Despite working independently, Laura and Diego somehow ganged up on me while I was in BsAs back in March. There have been two things I’ve always viewed with terror in tango: cross-system, and double-time.
I’d dipped a toe in the cross-system waters, though always aimed to return to the safety of parallel system at the earliest opportunity. But the occasional rebound aside, I’d still mostly kept double-time at a safe distance …
There were a couple of reasons for this. First, my dance brain doesn’t operate that quickly. In normal or half-time, I can Just Dance; in double-time, not so much. Second, even though my dance partners have assured me it’s not the case, switching between normal- and double-time has always felt rushed, awkward.
However, in both sets of privates, I was told the same thing: You’re ready. Though personally I think this was code for ‘You can’t put it off any longer, mate.’
A lightbulb moment
Sometimes the simplest of technique tips can make all the difference in the world – and this was the case here. Both Diego and Laura independently offered me the same two tips. First, the easiest way to include double-time is to do some fast rebounds. Second, the key to these is to keep my weight on my heel, so that only about 10% of my weight is transferred – which also ensures my follower won’t transfer too much of her weight.
This was a lightbulb moment for me. I was immediately able to use that in milongas. I throw in some double-time steps, and even a fast ocho cortado when feeling confident! It’s still relatively new territory, and it’s not like I’m using double-time a lot – but it is, slowly, beginning to feel more natural.
Connection and dynamism in double-time
There was more to the privates, of course. One challenge with double-speed rebounds is keeping them feeling smooth even when staccato. Laura worked with me on ensuring I maintain the same degree of chest contact throughout a rebound, and quite a subtle difference made a huge difference in how it felt to her – staying with her rather than losing her. Everyone in tango knows how easily we can alternate between feeling great about our dance, and despairing, but when teachers work with me on this level of subtlety, that does feel like a significant compliment!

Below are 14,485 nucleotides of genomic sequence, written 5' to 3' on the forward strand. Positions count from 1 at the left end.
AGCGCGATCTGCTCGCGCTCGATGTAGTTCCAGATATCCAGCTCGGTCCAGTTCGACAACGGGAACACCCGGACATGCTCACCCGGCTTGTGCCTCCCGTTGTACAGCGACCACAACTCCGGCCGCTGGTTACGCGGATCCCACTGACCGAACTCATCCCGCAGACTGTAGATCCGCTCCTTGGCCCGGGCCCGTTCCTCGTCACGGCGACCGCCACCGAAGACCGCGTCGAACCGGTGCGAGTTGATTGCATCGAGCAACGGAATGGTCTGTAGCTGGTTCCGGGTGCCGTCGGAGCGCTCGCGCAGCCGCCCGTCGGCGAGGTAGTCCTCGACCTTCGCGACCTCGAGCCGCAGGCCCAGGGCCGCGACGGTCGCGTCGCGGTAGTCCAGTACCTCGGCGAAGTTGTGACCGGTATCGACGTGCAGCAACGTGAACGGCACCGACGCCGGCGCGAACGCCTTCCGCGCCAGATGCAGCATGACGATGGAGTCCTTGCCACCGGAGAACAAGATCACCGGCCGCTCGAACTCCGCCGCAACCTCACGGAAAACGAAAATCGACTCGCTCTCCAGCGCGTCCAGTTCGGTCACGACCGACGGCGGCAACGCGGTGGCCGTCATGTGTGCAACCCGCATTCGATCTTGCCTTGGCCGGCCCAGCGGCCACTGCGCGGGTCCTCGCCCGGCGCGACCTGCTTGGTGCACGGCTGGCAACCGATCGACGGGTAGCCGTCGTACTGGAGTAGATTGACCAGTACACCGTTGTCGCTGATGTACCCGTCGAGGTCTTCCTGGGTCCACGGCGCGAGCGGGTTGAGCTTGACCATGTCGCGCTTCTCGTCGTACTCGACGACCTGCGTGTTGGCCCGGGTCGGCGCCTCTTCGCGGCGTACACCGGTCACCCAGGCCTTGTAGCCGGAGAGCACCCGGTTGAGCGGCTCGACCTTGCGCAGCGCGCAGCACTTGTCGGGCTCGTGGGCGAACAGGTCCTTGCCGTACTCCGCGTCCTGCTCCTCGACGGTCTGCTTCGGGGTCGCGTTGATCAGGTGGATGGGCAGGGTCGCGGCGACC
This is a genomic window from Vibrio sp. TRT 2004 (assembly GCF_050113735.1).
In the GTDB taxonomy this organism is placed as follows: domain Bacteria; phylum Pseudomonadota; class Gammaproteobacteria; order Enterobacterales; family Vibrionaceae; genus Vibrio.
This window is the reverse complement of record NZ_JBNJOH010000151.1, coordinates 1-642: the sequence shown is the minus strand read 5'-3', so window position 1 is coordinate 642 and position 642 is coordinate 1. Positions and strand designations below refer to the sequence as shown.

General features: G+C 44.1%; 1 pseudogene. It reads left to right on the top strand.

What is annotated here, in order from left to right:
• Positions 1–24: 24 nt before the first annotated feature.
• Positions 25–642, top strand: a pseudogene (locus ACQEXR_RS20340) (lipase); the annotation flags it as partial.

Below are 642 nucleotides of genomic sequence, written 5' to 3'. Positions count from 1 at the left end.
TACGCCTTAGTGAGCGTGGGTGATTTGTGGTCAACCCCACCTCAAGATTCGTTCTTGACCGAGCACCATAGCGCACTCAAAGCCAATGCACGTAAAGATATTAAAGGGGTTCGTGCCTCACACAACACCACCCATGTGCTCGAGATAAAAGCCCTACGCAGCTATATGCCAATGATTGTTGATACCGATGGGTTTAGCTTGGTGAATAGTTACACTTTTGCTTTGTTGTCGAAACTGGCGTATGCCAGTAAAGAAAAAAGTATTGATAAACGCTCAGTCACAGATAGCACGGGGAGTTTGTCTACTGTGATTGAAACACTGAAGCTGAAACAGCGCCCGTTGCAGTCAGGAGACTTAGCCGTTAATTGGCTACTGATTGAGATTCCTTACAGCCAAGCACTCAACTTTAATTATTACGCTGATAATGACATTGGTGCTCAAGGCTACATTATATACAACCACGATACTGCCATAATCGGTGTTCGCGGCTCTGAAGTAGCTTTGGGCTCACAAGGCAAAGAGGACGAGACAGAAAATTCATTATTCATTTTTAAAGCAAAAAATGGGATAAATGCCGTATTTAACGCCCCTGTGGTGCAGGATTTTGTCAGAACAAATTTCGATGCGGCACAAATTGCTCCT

Laura also worked with me on dynamism. Something I will do quite frequently is a cross into a forward ocho, and Laura showed how I could make this transition much faster, to use the momentum of the uncross to drive the ocho.
One of the reasons this post has been so long delayed is that I wanted to take the next, uh, step before writing it. Diego has said that once I was comfortable with this work, then it would be time to work on using it at milonga speeds!
As things turned out, that lesson didn’t happen until I was back in the UK, and it was with Emma rather than Diego.
Emma started with something I’ve been told many times before, and which should be obvious, yet it appears my feet need multiple reminders: the faster the step, the smaller the distance. In that way, moving faster is actually mostly illusion: it’s moving a smaller distance in less time.
Emma took this to a new level, where my feet were actually overlapped in the forward and back steps, like so:
Side-steps were similarly tiny, yet the lead remained completely clear.
My feet are better at this stuff than my brain, as Emma proved: she said that when I was switching to double-time in the walk, for example, forget all about my feet and just focus on accelerating and decelerating my chest. I did so, and my feet figured out the rest.
Finally, she showed a couple of ways of doing super-fast steps, but both significantly exceeded the speed of my brain. However, when I reverted to Dancing With An Advanced Follower 101 – me doing basic things while giving my follower the opportunity to do sophisticated things – this worked just fine!
Speeding up and slowing down
I said waiting to work on double-time in milonga was one reason for this very delayed post, but there is another one. While my dance may be speeding up, the frequency with which I dance has slowed right down.
I wrote about the huge difference between dancing in BsAs and London, and while regular visitors to tango Mecca tell me that this is simply a price you pay – and you get over it – I kind of haven’t.
Poor floorcraft really does bother me a lot more than it used to, especially as I’ve now had a few different experiences of UK dancing beyond London – which has more in common with BsAs than it does with our own capital.
So I’ve been dancing a lot less than usual – once a week at most.
(There is a secondary – and fun – reason for this, of which close friends are aware.)
Which has led me to revisit a question I first asked myself a long time ago; but that’s a topic for the next blog post …